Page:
Shih−t’ou (Sekito)

A little biographical sketch of todays favored Ch’an Master, from Suzuki’s Manual of Zen Buddhism:

Shih−t’ou (Sekito) (700-790) whose family name was Chen came from the district of Tuan−chou. His other name was Hsi−ch’ien. While still young, his religious feeling was strongly stirred against a barbarous custom which was practiced among the Liao race. The custom consisted in sacrificing bulls in order to appease the wrath of the evil spirits which were worshipped by the people. Shih−t’ou destroyed many such shrines dedicated to the spirits and saved the victims. He probably acted quite decisively and convincingly so that even the elders of his village failed to prevent him from so rashly working against popular superstitions. He later embraced Buddhism, becoming a disciple of Hui−neng. The latter however died before this young man had been formally ordained as a Buddhist monk. He then went to Hsing−ssu (−740), of Chi−chou and studied Zen Buddhism. Hsing−ssu like Nan−yueh Huai−jang who was the teacher of Ma−tsu, was also a disciple of Hui−neng.

Once a monk asked: “How does one get emancipated?”

The master said: “Who has ever put you in bondage?”

Wasting no time, Sekito attacks the problem right at its core. Emancipation envisions some (one) desiring to be emancipated from some (other). But from what, or from whom? Mind is forever free from such associations. There can be no bondage in the Unborn since it is ungraspable and beyond such a foolish fabrication of self apparently needing to become free from Itself. So, (who) has put you in bondage? Bondage is a gimmick of the dualistic-mindset. It is a self-obstruction and no more.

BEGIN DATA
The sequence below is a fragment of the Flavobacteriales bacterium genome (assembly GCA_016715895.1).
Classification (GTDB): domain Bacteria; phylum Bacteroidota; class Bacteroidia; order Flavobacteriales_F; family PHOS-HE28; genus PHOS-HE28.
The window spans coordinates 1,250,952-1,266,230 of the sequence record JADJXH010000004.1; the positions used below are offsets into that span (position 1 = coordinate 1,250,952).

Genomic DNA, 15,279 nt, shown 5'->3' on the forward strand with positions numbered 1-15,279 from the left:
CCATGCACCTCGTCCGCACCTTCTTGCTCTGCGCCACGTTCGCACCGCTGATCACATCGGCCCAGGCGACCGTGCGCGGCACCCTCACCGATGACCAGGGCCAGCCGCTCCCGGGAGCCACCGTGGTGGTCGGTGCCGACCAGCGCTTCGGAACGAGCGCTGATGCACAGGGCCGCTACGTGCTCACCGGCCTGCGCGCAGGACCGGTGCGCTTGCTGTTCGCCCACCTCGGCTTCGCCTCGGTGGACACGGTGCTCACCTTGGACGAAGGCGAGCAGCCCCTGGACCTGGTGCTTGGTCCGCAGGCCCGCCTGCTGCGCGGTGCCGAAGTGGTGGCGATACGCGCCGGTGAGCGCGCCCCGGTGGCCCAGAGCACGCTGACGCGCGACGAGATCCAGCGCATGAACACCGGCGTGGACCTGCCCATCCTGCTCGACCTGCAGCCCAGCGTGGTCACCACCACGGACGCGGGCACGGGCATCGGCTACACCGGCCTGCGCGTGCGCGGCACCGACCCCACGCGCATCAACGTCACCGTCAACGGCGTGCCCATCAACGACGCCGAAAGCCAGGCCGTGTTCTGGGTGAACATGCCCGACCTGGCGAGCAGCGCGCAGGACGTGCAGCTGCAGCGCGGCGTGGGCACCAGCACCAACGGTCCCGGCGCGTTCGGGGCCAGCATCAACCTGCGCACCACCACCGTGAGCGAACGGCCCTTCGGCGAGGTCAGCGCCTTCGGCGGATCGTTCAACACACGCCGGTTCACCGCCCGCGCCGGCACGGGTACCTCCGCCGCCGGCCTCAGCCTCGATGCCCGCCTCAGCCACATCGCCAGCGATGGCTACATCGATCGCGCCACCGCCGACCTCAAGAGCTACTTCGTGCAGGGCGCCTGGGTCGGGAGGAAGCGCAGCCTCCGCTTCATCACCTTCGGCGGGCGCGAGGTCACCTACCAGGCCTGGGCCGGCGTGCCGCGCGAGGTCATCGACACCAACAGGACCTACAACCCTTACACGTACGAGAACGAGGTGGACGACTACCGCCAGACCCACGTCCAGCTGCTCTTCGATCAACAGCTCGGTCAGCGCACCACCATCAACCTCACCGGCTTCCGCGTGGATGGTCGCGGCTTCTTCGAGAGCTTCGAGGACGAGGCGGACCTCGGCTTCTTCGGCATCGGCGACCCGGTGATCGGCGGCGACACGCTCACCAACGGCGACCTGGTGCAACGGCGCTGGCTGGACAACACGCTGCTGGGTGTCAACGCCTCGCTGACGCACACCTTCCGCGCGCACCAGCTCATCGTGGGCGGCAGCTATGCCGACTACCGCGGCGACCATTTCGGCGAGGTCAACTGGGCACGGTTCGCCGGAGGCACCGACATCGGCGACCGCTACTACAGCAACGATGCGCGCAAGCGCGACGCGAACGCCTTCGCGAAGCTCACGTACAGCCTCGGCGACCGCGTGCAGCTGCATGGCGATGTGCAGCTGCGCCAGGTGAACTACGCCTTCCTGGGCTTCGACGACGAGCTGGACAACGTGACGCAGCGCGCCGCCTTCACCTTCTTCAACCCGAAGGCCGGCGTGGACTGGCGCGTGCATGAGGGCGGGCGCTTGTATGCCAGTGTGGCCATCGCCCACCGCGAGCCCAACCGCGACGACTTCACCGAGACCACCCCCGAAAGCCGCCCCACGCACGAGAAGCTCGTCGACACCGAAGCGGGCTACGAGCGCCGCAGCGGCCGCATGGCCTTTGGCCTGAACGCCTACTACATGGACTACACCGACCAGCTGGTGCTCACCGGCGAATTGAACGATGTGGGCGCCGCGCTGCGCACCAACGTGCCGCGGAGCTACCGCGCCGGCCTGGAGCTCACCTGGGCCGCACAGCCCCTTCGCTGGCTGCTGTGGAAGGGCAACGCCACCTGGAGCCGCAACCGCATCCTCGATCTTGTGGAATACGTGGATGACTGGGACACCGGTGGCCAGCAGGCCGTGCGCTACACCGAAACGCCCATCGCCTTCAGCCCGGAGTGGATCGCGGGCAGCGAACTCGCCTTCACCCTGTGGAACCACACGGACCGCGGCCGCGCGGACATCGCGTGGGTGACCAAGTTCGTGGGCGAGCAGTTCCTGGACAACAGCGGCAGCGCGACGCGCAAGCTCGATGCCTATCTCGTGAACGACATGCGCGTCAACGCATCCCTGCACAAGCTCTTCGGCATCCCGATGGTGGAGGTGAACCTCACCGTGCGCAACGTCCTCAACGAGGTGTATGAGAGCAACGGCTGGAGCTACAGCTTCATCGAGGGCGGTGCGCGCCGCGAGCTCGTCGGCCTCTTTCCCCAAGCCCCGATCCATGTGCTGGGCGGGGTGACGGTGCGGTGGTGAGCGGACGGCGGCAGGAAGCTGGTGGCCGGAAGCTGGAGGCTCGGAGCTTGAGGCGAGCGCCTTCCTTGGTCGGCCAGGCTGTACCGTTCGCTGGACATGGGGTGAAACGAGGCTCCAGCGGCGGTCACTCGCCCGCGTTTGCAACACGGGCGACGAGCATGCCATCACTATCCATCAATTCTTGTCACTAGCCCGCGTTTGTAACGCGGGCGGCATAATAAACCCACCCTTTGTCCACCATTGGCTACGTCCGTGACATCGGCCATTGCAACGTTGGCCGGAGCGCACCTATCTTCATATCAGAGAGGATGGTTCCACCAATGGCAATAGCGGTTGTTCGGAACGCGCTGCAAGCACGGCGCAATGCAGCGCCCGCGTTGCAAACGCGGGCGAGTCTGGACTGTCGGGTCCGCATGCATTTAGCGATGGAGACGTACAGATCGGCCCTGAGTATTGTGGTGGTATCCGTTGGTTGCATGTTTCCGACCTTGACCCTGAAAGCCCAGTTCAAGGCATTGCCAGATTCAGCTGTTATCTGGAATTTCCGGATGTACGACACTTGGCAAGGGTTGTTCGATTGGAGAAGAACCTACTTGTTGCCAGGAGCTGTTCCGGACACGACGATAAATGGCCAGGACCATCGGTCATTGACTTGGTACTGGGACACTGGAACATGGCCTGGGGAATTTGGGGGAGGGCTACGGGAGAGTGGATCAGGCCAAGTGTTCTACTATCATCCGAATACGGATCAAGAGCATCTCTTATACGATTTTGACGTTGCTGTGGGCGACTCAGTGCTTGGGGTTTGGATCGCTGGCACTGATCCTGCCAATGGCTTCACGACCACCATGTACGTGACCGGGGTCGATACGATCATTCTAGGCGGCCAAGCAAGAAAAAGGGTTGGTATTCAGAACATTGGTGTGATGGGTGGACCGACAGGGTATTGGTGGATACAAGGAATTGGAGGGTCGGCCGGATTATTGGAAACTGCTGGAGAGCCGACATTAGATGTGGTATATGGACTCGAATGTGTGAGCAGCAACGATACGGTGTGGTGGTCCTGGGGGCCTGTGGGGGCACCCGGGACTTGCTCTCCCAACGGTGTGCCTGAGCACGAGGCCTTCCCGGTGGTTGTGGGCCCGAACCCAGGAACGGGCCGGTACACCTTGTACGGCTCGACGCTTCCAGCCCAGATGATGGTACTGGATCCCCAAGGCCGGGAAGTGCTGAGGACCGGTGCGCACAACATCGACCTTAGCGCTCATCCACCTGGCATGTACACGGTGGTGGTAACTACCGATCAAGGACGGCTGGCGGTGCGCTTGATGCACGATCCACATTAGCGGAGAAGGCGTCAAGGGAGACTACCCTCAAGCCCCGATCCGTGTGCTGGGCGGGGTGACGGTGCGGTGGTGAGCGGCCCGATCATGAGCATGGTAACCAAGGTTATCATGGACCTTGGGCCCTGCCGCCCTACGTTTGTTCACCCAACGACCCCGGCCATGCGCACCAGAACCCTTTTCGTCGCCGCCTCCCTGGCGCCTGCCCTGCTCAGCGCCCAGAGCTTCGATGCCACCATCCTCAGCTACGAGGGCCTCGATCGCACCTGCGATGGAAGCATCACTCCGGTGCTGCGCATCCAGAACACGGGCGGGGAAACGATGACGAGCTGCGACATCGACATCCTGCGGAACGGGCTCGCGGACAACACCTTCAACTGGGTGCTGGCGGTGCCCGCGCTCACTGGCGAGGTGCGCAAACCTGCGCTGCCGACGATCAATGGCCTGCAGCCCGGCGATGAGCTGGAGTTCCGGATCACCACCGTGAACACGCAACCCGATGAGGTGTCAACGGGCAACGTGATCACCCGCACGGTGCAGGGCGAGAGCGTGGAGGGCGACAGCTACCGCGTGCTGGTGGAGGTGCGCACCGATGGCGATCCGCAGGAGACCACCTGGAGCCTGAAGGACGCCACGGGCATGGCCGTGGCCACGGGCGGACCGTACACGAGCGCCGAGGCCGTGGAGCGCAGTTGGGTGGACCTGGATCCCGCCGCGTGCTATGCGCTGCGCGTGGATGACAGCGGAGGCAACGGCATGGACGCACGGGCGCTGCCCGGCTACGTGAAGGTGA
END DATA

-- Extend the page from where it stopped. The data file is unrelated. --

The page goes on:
Monk: “What is the Pure Land?”

Master: “Who has ever defiled you?”

Indeed, (who) or (what) has made you dirty? What need have you of being purified since in essence you have always been spotless and devoid of any malformation. Mind is simply attempting to pollute Itself.

Monk: “What is Nirvana?”

Master: “Who has ever subjected you to birth−and−death?”

What need Nirvana when samsaric birth-and-death are a figment of the skandhic imagination? Birth and death are fictions of the self-obsessed mind. In truth, you have never been born. So what is the point of one-day dying?  These are concepts that eat-away at your self-realization, wherein the flesh is no-longer your master.

It’s a shame that his after-lineage devolved into Soto Zen. Just absorb here Sekito’s mastery of the Truth in Mind:

“My teaching which has come down from the ancient Buddhas is not dependent on meditation (dhyana) or on diligent application of any kind. When you attain the insight as attained by the Buddha, you realize that Mind is Buddha and Buddha is Mind, that Mind, Buddha, sentient beings, Bodhi (enlightenment), and Klesa (passions) are of one and the same substance while they vary in names. You should know that your own mind−essence is neither subject to annihilation nor eternally subsisting, is neither pure nor defiled, that it remains perfectly undisturbed and self−sufficient and the same with the wise and the ignorant, that it is not limited in its working, and that it is not included in the category of mind (citta), consciousness (manas), or thought (vijnana). The three worlds of desire, form, and no−form, and the six paths of existence are no more than manifestations of your mind itself. They are all like the moon reflected in water or images in the mirror. How can we speak of them as being born or as passing away? When you come to this understanding, you will be furnished with all the things you are in need of.” (Manual of Zen Buddhism)

Like an exorcist from his early formative years of destroying those evil superstitions, he began to exorcise the self-ignorant mind through his wonderful teaching method, he was (in essence) addressing Mind and no-thing else.

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